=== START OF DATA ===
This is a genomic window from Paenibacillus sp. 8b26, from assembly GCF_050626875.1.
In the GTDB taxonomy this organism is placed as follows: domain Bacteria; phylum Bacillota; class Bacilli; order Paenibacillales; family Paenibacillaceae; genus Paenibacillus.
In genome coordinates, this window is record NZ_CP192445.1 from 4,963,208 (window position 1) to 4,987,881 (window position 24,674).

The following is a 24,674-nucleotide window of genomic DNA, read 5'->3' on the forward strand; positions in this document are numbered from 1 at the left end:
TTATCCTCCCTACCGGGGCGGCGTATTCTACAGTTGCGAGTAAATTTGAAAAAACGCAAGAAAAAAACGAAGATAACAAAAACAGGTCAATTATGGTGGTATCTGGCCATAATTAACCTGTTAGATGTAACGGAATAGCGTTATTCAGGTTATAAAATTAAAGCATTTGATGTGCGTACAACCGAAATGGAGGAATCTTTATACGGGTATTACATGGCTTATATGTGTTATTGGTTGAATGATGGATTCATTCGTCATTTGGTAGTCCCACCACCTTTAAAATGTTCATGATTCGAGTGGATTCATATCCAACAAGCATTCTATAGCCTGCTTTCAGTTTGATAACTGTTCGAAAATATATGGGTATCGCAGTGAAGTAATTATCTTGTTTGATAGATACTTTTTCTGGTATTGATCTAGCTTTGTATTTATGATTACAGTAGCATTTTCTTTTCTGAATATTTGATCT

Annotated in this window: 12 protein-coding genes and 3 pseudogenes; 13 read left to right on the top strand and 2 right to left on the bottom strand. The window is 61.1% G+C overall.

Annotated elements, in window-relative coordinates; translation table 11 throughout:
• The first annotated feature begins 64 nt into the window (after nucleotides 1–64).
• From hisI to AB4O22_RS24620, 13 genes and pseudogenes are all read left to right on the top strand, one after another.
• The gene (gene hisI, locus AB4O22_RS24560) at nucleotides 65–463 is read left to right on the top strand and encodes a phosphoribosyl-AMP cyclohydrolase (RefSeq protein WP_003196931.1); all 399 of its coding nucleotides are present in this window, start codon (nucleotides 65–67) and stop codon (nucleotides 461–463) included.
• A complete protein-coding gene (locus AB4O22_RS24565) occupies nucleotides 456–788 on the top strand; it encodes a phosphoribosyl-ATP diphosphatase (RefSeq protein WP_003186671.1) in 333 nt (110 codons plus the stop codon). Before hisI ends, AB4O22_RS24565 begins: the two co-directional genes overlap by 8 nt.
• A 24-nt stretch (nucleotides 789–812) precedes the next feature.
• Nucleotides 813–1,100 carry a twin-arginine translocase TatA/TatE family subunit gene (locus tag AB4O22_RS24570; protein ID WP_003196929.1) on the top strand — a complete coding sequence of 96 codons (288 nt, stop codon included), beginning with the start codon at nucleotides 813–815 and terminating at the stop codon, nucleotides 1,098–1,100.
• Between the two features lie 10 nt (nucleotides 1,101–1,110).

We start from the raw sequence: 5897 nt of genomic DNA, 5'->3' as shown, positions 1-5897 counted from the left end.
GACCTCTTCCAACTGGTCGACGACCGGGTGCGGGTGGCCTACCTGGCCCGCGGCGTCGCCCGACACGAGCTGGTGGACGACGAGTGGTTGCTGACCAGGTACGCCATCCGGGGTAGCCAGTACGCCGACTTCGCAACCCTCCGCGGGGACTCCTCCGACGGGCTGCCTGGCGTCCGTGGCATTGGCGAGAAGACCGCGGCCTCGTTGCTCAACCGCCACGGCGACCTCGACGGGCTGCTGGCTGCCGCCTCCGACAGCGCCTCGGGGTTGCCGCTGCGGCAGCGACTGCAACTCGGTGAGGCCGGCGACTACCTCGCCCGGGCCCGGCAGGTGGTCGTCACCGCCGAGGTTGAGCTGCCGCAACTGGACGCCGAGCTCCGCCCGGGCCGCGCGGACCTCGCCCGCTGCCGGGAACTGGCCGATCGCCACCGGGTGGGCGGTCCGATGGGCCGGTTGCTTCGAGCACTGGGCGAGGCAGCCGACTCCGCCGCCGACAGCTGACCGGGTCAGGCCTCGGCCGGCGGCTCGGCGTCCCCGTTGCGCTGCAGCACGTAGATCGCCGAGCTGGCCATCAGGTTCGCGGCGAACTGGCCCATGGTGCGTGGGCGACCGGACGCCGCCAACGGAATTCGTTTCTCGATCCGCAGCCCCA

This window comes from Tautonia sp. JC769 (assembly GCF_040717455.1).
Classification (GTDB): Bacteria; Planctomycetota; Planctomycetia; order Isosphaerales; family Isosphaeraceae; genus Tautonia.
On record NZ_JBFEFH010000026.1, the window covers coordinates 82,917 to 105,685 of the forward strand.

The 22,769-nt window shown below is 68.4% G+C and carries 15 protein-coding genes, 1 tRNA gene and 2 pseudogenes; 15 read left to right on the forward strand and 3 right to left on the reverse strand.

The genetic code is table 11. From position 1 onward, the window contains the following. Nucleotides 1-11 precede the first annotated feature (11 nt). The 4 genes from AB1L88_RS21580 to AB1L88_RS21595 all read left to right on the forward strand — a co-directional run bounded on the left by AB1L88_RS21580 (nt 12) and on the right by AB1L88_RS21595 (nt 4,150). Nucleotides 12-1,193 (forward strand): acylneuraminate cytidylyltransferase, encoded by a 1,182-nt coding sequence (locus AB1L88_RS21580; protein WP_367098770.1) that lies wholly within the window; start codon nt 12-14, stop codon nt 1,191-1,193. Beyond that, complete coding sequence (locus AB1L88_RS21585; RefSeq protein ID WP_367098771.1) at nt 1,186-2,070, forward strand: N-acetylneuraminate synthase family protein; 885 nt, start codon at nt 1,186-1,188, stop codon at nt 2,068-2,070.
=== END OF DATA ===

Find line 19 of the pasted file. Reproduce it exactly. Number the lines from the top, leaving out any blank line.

On record NZ_JBFEFH010000026.1, the window covers coordinates 82,917 to 105,685 of the forward strand.